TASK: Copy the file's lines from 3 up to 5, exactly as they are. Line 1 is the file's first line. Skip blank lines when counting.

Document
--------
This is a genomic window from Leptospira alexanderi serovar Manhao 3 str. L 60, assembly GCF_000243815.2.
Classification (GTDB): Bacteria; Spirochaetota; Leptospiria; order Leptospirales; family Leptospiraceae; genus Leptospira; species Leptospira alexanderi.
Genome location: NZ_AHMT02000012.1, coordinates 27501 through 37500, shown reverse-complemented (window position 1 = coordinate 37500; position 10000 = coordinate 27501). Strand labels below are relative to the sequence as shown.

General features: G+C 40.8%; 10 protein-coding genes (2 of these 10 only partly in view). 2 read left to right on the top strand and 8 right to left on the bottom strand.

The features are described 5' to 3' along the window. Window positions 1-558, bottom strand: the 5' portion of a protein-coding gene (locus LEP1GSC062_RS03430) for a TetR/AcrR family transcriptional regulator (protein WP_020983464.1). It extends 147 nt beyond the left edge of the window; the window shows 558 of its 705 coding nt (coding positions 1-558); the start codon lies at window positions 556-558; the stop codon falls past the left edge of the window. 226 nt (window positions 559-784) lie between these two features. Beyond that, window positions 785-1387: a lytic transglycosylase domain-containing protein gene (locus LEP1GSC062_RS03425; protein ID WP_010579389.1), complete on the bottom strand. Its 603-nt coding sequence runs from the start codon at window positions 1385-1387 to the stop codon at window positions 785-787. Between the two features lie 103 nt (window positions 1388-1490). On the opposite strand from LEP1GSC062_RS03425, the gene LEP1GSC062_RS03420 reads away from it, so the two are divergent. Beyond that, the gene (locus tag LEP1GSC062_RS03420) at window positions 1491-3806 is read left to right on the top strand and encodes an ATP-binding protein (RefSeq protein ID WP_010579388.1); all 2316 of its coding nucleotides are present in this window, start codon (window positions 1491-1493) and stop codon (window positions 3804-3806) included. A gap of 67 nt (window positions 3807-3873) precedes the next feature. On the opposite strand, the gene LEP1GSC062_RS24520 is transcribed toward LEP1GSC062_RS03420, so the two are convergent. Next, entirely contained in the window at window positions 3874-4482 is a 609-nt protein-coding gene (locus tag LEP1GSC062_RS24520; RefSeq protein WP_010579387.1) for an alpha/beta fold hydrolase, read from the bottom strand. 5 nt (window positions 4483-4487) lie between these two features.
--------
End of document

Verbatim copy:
Genome location: NZ_AHMT02000012.1, coordinates 27501 through 37500, shown reverse-complemented (window position 1 = coordinate 37500; position 10000 = coordinate 27501). Strand labels below are relative to the sequence as shown.

General features: G+C 40.8%; 10 protein-coding genes (2 of these 10 only partly in view). 2 read left to right on the top strand and 8 right to left on the bottom strand.

The features are described 5' to 3' along the window. Window positions 1-558, bottom strand: the 5' portion of a protein-coding gene (locus LEP1GSC062_RS03430) for a TetR/AcrR family transcriptional regulator (protein WP_020983464.1). It extends 147 nt beyond the left edge of the window; the window shows 558 of its 705 coding nt (coding positions 1-558); the start codon lies at window positions 556-558; the stop codon falls past the left edge of the window. 226 nt (window positions 559-784) lie between these two features. Beyond that, window positions 785-1387: a lytic transglycosylase domain-containing protein gene (locus LEP1GSC062_RS03425; protein ID WP_010579389.1), complete on the bottom strand. Its 603-nt coding sequence runs from the start codon at window positions 1385-1387 to the stop codon at window positions 785-787. Between the two features lie 103 nt (window positions 1388-1490). On the opposite strand from LEP1GSC062_RS03425, the gene LEP1GSC062_RS03420 reads away from it, so the two are divergent. Beyond that, the gene (locus tag LEP1GSC062_RS03420) at window positions 1491-3806 is read left to right on the top strand and encodes an ATP-binding protein (RefSeq protein ID WP_010579388.1); all 2316 of its coding nucleotides are present in this window, start codon (window positions 1491-1493) and stop codon (window positions 3804-3806) included. A gap of 67 nt (window positions 3807-3873) precedes the next feature. On the opposite strand, the gene LEP1GSC062_RS24520 is transcribed toward LEP1GSC062_RS03420, so the two are convergent. Next, entirely contained in the window at window positions 3874-4482 is a 609-nt protein-coding gene (locus tag LEP1GSC062_RS24520; RefSeq protein WP_010579387.1) for an alpha/beta fold hydrolase, read from the bottom strand. 5 nt (window positions 4483-4487) lie between these two features.